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Published: September 25th 2021
We woke this morning to a cold and blustery day. It was 56 degrees and, although the weather app on my phone said the wind was 8 MPH, due to my experience from my flying days, you could not convince me that it was anything but a 25 knot wind. At one point I could not open the car door, the wind kept pushing it shut on me. And even many of the locals were wearing parkas and winter headgear. So after putting on some warm clothes, we ventured out for the day at 8:50 AM and headed north.
Steve had planned all along to follow the lakeside roads and so we did. I call them roads but, as anyone knows who has lived in a climate as far north as Duluth, they can be rutted with potholes and frost heaves and the never ending asphault patches. Bumpy, they definitely were. My back will probably remind me of that fact tomorrow when I get out of bed.
We were looking for colorful foliage. After all it is fall. But it hasn’t really happened for real, yet. I would say the color that is coming in is probably
at 20%. We saw an occasional tree that was ahead of all of the others, but I am guessing that peak will likely be the middle of October. No surprise to us. We figured as much. But, since the “No Vacancy” signs donned the fronts of most of the hotels, resorts and cabins, I am guessing many people were not aware of that.
As is typical of this climate, we saw pine, spruce, and fir trees galore and many are shedding big time. And we saw white birch, with their delicate leaves fluttering in the wind like bangles on a necklace. And the king of them all is the sugar maple because it provides lots of shade in the summer and the most brilliant colors in the fall. See the photos. I caught one or two standing proud in their late season colors before the leaves get ready to fall. Of course, then they are no longer pretty. They clutter up the roadways and your front lawn and create a lot of work to remove them. And that is their last hurrah.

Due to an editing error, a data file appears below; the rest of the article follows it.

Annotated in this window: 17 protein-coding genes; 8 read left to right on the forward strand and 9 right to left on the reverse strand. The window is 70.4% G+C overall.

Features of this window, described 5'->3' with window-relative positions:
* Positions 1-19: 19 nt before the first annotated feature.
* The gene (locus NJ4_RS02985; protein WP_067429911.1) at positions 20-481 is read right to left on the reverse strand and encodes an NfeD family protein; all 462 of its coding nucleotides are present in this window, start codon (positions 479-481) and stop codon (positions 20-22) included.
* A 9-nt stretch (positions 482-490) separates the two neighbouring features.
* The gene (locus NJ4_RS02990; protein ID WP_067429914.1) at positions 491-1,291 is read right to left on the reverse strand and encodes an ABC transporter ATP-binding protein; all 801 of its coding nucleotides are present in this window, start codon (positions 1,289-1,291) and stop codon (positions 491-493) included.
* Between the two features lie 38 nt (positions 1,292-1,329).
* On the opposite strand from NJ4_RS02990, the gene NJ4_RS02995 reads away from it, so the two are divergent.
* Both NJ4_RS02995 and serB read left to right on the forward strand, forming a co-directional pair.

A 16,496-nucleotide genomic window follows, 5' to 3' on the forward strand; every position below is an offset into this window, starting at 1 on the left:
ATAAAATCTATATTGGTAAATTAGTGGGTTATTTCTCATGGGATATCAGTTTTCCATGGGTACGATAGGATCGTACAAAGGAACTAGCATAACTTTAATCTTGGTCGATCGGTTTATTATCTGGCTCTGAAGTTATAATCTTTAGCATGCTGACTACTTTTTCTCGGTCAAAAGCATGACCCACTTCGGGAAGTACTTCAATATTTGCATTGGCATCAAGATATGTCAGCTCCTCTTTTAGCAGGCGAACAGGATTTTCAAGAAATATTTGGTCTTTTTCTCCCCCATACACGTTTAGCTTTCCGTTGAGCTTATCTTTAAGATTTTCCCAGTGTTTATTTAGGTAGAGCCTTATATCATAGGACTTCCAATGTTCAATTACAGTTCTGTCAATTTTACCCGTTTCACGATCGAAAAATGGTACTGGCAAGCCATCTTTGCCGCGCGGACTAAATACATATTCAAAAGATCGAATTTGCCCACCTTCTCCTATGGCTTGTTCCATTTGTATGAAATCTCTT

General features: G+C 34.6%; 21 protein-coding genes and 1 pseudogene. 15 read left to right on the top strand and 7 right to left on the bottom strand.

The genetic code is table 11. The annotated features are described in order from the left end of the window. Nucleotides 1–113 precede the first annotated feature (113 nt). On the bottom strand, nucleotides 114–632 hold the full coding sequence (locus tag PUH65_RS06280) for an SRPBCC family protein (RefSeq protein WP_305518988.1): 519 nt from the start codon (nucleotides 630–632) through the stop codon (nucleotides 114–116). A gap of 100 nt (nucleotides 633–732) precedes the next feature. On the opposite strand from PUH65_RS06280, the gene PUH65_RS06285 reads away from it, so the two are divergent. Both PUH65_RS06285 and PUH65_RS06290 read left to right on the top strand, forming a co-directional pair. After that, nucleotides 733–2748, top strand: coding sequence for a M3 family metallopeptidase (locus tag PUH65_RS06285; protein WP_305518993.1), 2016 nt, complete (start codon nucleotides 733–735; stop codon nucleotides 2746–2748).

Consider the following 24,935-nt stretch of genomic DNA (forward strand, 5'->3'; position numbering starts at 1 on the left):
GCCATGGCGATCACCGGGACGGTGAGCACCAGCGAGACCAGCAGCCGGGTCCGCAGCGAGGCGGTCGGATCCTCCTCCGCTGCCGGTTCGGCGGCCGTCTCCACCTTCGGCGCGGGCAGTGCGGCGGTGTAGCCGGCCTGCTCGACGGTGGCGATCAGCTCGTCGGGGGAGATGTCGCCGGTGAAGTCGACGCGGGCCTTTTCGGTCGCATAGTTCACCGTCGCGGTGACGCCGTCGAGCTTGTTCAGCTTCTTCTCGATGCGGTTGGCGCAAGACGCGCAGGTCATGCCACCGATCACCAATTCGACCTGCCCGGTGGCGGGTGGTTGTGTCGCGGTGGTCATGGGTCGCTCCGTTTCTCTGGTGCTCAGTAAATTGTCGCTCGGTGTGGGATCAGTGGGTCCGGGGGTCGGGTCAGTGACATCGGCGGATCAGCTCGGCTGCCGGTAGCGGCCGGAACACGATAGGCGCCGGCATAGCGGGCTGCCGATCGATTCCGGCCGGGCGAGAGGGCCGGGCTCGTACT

According to signs we saw along the way, Lake Superior is “infested” with unwelcomed fish. And
the state has a plan to try and clean it all up. The signs posted by the boat launches state rules to help prevent the spread to other lakes, I guess, because they tell you to clean your boat when leaving and to remove the drain plug.
At 11 AM we arrived at the Split Rock Lighthouse State Park. This would have been a great place to spend some time. But the temperatures had dropped further and the wind was blowing us around, so we decided to save it for another day.
We arrived at Silver Bay Bayside Park. And we decided to park at the Marina by the boat launch and have lunch while sitting in the car. By now it was raining quite heavily. So the photos are rather gloomy. Steve’s hands had turned white from the cold at this point, and this is the first time he enjoyed using the heated steering wheel, which restored his circulation.
When we reached Little Marais, the rain was getting heavier and we had to decide this was the time to turn around and experience the views from the other direction. We got back to Duluth around 2:30
PM and hopped on the Skyline Parkway and see what it had to offer. From up on the mountain we were able to take in panoramic views of the city, the bridges, the industry and the water. I wish the sun had been shining. We drove around town for quite some time, mostly in residential areas and took in the ambiance.
Before heading back to our hotel, we made one last stop at the Hyundai dealer. With all of the rain, we discovered our windshield wipers were overdue for a change. So we had some new ones installed. Now you watch…it may not rain again on this trip. LOL
Tomorrow we drive to Minneapolis/St. Paul. I want to take in the Mall of America. Last time we were there, we had Beamer with us, so we each had a five minute peek inside, one at a time, and back out to the car. This time we will spend some time inside walking around before heading to our hotel in St. Paul for the night.
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